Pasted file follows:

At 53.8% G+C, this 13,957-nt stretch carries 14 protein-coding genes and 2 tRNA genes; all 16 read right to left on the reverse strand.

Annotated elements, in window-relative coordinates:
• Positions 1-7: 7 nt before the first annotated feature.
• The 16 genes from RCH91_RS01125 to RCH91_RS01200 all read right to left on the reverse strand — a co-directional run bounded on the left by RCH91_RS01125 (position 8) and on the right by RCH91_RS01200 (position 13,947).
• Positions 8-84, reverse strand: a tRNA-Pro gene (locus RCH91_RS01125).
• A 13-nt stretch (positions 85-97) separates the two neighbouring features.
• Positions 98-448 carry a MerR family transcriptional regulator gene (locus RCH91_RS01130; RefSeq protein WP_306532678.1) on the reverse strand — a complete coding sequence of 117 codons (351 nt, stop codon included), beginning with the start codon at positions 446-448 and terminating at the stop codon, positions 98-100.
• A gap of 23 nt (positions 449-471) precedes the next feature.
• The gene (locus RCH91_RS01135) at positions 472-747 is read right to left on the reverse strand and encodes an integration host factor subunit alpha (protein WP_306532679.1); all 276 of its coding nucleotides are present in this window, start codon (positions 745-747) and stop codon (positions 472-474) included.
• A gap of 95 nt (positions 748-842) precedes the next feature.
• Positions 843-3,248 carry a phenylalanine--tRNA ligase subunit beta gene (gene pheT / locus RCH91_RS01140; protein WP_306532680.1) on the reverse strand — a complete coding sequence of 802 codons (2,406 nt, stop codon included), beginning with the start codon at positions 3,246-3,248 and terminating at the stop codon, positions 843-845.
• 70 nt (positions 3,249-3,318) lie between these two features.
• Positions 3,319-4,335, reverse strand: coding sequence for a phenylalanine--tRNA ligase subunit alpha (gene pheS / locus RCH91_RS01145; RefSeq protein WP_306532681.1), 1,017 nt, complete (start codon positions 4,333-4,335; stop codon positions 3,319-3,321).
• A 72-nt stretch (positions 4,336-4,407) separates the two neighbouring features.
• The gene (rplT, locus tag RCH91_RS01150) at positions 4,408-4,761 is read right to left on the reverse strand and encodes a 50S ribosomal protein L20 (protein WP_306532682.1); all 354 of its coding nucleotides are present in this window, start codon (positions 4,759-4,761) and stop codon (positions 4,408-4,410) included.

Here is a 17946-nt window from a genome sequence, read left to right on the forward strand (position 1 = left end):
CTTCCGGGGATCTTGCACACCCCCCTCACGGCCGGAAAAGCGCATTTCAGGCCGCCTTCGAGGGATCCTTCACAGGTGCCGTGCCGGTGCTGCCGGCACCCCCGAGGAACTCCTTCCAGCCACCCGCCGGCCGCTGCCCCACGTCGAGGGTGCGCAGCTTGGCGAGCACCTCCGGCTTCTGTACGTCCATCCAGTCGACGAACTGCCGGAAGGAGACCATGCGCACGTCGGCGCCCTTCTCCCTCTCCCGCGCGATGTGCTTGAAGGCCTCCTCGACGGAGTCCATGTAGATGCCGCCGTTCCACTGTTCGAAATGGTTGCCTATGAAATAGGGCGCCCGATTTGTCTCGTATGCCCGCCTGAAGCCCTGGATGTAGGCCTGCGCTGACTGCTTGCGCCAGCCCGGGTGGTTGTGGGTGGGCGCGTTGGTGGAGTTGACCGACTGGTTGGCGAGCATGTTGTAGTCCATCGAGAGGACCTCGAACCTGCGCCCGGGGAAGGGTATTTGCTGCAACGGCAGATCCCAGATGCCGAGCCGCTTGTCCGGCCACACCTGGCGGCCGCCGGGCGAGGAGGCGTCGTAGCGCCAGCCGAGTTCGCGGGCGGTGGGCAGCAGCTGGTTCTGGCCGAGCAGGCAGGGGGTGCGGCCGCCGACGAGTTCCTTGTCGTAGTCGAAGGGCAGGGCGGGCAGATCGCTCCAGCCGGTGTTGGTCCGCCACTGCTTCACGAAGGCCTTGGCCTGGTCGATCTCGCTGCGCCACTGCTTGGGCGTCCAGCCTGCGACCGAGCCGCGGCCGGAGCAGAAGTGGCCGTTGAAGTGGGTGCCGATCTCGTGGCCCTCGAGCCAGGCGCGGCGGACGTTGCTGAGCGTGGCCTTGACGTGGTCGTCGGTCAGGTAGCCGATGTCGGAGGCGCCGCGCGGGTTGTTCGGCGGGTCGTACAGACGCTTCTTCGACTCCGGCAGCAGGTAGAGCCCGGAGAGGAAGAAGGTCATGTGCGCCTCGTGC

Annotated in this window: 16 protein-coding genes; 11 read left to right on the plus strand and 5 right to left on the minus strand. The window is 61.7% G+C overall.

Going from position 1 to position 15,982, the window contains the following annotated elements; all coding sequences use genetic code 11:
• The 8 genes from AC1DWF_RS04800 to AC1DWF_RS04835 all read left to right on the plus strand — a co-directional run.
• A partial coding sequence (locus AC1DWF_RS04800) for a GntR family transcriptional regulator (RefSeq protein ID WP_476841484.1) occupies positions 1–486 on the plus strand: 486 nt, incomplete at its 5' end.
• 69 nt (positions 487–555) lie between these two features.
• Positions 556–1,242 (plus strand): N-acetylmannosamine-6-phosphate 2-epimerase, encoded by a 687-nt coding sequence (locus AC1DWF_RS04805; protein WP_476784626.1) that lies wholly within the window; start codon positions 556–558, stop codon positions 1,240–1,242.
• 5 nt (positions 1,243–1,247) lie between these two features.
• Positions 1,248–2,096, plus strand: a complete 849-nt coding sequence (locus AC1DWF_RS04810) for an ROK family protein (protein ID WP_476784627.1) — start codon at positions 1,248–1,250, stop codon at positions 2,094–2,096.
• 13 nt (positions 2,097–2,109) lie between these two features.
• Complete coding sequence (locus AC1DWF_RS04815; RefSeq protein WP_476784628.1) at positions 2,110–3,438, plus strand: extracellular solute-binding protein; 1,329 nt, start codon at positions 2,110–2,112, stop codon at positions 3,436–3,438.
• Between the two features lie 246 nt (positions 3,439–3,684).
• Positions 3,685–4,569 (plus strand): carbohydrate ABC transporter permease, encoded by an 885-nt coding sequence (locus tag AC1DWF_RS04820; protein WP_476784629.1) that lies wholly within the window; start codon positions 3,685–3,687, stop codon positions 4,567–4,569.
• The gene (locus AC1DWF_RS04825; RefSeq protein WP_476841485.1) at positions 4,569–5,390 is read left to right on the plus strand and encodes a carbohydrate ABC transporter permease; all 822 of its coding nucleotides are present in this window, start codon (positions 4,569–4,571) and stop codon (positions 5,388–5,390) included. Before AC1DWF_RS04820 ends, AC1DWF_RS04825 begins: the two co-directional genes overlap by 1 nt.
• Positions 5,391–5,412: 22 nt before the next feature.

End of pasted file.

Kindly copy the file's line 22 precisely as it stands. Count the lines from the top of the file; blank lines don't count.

• 69 nt (positions 487–555) lie between these two features.